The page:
In other words, integrating family planning services into all health services--cancer screening, antenatal care, post partum care, post abortion care, screening for HIV. Opportunities, when a woman steps into the hospital should be grabbed as an opportunity that should not be missed. Women have word of mouth campaign, so when they go back they talk to other women. Most importantly, there are lots of women groups. Take the information to the women's groups.

In the Southeast, the Igbos have August meeting, where you see nearly 2000 women coming for the meeting. What we have done is to piggyback on those meetings to pass reproductive health information for the past three, four years. Every august, we go to three or four states, seven communities, and it is already yielding results.

How do you intend to get the support of religious organisations backing women's freedom to choose or use contraceptives? If they don't endorse it, people feel it is not right?

The problem with religion is interpretation. The Christian religion says, 'Husbands love your wife as the Lord loves the church.' If that is so, you love your wife up to the point of making sure she gets everything she needs to be alive and healthy, isn't it? If you are a man and you have information that if you make your wife pregnant before she is 18, she will probably end up with complications that might kill her; if she has more than two children within less than two years, there is a possibility of getting into trouble; if she has more than four and going to the fifth pregnancy, that fifth pregnancy might be more dangerous than the other four put together; or if your wife is almost getting to 40 and you are still trying to make her pregnant.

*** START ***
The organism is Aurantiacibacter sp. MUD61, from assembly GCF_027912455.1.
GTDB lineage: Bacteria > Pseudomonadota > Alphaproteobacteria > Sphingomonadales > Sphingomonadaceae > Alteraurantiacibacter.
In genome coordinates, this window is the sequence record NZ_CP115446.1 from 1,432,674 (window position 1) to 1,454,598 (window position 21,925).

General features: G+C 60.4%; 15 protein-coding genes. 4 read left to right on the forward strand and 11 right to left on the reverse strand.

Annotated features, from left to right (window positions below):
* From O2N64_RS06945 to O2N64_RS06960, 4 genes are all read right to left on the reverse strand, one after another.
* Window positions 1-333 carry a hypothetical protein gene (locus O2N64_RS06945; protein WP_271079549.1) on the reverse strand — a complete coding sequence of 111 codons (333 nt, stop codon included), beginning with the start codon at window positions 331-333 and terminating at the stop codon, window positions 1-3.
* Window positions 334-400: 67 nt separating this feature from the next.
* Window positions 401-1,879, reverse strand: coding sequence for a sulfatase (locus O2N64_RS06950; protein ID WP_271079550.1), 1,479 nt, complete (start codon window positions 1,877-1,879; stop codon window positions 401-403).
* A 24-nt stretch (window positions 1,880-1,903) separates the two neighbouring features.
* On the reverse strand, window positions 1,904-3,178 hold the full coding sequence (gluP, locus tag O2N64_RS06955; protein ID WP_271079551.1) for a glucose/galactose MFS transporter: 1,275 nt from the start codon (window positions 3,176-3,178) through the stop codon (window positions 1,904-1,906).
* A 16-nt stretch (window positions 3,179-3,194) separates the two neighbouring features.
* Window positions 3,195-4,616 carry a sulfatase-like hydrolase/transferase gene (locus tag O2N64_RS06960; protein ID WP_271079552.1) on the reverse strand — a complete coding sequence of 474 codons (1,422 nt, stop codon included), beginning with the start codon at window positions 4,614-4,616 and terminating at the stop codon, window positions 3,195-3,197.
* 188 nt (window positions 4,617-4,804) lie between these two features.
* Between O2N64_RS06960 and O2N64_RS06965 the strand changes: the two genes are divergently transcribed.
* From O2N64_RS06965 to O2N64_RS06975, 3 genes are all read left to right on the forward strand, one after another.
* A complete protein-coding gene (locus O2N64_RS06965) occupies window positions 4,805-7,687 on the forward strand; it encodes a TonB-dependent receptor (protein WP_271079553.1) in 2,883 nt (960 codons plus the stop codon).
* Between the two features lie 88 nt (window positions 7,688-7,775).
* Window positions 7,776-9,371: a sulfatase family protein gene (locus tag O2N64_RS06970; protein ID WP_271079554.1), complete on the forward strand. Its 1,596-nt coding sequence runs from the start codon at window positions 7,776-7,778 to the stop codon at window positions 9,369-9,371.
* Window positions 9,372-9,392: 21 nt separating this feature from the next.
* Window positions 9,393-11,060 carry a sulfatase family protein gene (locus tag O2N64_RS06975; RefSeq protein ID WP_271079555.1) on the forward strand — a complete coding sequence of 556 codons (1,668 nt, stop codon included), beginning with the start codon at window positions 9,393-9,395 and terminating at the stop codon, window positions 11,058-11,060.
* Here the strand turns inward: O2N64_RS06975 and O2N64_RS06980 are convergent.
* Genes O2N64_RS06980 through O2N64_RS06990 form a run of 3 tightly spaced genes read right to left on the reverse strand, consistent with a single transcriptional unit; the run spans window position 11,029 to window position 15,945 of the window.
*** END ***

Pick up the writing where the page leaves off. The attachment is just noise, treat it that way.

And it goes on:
If you have all that information, the onus now lies on you the man, if you are truly a Christian, to make sure you avoid such things happening to her, unless you want her to die. I won't say the problem is religion; the problem is individual interpretation of religion. For people who say they don't want modern methods of contraception and are deeply rooted in religion, so abstain [from sex].

The Billings Method, natural method, does not work. So if you don't want to use a scientifically tested method to keep the number of pregnancies to the way it should be and keep the woman alive and healthy for you, then once you make her pregnant and you want to space for two years, please leave her alone for the next two years.

Because if you touch her and say it is the Billings Method, and it is not done properly--it is often subjective and most often than not is not done properly; you have to check your mucus to know when it is thick and all that. I am not saying if it is done probably it will not work, but, you see, how many people will be able to do that anytime they want to have sex? Sex is something whence two people are involved, it can happen any time.